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Project Dynamo Saves Lives & Reunites Families

By Kellie Speed   

When the United States withdrew from Afghanistan in the most unprecedented way in August 2021, Bryan Stern knew he had to jump into action to rescue the American citizens and allies left behind.

“At the time, I was working on a speech for the 20th anniversary of 9/11 and was watching on TV,” he said. “It was clear we were going to leave people behind, and it was mismanaged for a lot of reasons. I had been there a lot and buried a lot of my friends in Afghanistan over time, so I wanted to figure out what to do. It was emotional working on the 9/11 speech, and this period of time was extremely personal.”

At that moment, Stern decided to create the international rescue organization Project Dynamo, an elite veteran-led and donor-funded nonprofit designed to assist Americans and allies in peril. Since then, their rescue missions have spanned nationally from Hurricane Ian in Florida and the wildfires of Maui to internationally—Sudan, Ukraine, Russia, and most recently, Israel in the aftermath of the Hamas attack.

Stern, the founder and CEO of the nonprofit, is a multiple-tour combat veteran who served the United States in both the Army and Navy. The real-life Liam Neeson got his start in infantry and then “found his way to intelligence and special operations.”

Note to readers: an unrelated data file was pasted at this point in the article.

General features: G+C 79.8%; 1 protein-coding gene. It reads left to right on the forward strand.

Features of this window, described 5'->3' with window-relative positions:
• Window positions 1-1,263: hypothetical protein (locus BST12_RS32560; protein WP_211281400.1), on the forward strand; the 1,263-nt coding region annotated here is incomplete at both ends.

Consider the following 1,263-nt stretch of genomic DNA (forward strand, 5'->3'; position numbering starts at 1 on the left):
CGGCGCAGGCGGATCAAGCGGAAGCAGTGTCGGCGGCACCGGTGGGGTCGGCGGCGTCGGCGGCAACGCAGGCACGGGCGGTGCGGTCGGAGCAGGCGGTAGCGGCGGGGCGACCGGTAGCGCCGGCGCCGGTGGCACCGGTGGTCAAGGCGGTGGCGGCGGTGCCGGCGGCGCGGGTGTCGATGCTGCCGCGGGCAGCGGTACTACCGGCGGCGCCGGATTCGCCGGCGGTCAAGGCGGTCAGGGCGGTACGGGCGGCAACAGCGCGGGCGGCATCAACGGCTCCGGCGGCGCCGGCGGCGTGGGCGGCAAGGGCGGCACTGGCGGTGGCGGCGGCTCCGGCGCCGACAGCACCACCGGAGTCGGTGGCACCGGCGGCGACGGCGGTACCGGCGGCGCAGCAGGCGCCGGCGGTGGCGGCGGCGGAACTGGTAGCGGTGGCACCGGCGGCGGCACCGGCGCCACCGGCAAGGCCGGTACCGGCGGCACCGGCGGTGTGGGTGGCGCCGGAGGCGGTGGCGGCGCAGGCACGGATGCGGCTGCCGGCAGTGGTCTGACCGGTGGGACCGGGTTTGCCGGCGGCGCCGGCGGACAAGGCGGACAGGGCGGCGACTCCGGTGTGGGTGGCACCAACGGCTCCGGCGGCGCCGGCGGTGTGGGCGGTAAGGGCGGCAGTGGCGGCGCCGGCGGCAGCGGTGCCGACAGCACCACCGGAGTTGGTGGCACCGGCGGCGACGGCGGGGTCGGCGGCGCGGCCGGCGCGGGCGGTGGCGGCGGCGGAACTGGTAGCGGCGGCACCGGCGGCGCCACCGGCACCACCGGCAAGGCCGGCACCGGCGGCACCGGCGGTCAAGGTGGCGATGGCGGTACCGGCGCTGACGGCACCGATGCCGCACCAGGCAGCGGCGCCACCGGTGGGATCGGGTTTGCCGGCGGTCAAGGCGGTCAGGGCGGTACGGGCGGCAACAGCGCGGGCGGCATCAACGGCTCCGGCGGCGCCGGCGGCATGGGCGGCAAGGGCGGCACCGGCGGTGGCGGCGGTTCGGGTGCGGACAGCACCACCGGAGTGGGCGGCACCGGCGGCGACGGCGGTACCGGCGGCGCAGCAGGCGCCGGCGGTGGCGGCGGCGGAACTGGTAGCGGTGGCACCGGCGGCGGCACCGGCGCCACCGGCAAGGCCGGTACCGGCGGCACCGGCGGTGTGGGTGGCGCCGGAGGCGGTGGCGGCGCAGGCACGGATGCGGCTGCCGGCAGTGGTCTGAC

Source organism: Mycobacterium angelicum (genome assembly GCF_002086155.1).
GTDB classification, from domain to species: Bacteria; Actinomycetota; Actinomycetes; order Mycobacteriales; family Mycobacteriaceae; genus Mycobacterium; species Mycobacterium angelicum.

Incredibly, Stern and his team were able to return 117 Americans to their families from Afghanistan, “the largest rescue in history.” Since then, they have done nearly 600 land and air operations, rescuing nearly 6,500 people.

The specialist in national-level intelligence and special operations was a military first responder during the attacks of 9/11. With more than 25 years of experience specializing in hostage rescue, counter-terrorism and unconventional warfare, the Purple Heart recipient has supported operations in nearly 70 countries.

“9/11 is woven into our fabric and everything we do,” Stern said. “Americans need help, and we are the Americans who just show up. We are Americans doing what Americans have always done—[we] help each other out. In the history of the U.S., we have never left Americans behind enemy lines.”

Stern has served with the most elite units and agencies within the U.S. Special Operations and Intelligence Communities and is a specialist in near-peer threats, hard targets and denied area/contested area operations.

Will his work ever be complete?

“This is what retirement looks like,” he joked. “I pray for that day when we won’t be needed. Project Dynamo was only supposed to be around for three weeks. It is stressful, but we have been able to reunite families with their kids. We have heard bombs going off or shooting in the background with someone begging for help. It’s very hard work. There are language barriers, and we have gone three to four days with no sleep, not a wink. Everyone has PTSD. Marriages are strained, and finances are strained. At the end of the day, I am just a servant of the people. My oath is still ingrained in me. If the government is not going to rescue Americans, I am.”

To learn more about Project Dynamo or to donate, visit

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